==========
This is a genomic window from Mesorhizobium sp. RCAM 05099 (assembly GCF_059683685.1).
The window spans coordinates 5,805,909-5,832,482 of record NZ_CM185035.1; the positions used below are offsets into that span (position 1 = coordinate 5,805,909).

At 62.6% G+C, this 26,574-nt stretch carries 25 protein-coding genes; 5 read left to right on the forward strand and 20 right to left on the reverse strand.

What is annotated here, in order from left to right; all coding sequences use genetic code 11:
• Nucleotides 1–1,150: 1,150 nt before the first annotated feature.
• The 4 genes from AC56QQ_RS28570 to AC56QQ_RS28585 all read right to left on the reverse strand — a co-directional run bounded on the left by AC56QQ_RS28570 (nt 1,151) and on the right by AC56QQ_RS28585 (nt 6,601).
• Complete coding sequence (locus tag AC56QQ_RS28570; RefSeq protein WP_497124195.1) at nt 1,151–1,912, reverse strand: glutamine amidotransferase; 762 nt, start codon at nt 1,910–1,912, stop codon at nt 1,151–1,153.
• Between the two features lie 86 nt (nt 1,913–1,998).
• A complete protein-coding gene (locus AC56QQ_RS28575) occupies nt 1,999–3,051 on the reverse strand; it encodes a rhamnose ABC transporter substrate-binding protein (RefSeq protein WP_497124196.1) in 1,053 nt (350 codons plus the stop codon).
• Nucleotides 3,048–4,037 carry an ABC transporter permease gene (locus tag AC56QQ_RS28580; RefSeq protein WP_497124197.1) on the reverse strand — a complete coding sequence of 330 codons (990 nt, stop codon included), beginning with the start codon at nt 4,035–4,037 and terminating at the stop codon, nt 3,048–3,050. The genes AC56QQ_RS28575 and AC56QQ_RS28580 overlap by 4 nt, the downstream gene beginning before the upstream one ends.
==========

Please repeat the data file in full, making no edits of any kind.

This is a genomic window from Mesorhizobium sp. RCAM 05099 (assembly GCF_059683685.1).
The window spans coordinates 5,805,909-5,832,482 of record NZ_CM185035.1; the positions used below are offsets into that span (position 1 = coordinate 5,805,909).

At 62.6% G+C, this 26,574-nt stretch carries 25 protein-coding genes; 5 read left to right on the forward strand and 20 right to left on the reverse strand.

What is annotated here, in order from left to right; all coding sequences use genetic code 11:
• Nucleotides 1–1,150: 1,150 nt before the first annotated feature.
• The 4 genes from AC56QQ_RS28570 to AC56QQ_RS28585 all read right to left on the reverse strand — a co-directional run bounded on the left by AC56QQ_RS28570 (nt 1,151) and on the right by AC56QQ_RS28585 (nt 6,601).
• Complete coding sequence (locus tag AC56QQ_RS28570; RefSeq protein WP_497124195.1) at nt 1,151–1,912, reverse strand: glutamine amidotransferase; 762 nt, start codon at nt 1,910–1,912, stop codon at nt 1,151–1,153.
• Between the two features lie 86 nt (nt 1,913–1,998).
• A complete protein-coding gene (locus AC56QQ_RS28575) occupies nt 1,999–3,051 on the reverse strand; it encodes a rhamnose ABC transporter substrate-binding protein (RefSeq protein WP_497124196.1) in 1,053 nt (350 codons plus the stop codon).
• Nucleotides 3,048–4,037 carry an ABC transporter permease gene (locus tag AC56QQ_RS28580; RefSeq protein WP_497124197.1) on the reverse strand — a complete coding sequence of 330 codons (990 nt, stop codon included), beginning with the start codon at nt 4,035–4,037 and terminating at the stop codon, nt 3,048–3,050. The genes AC56QQ_RS28575 and AC56QQ_RS28580 overlap by 4 nt, the downstream gene beginning before the upstream one ends.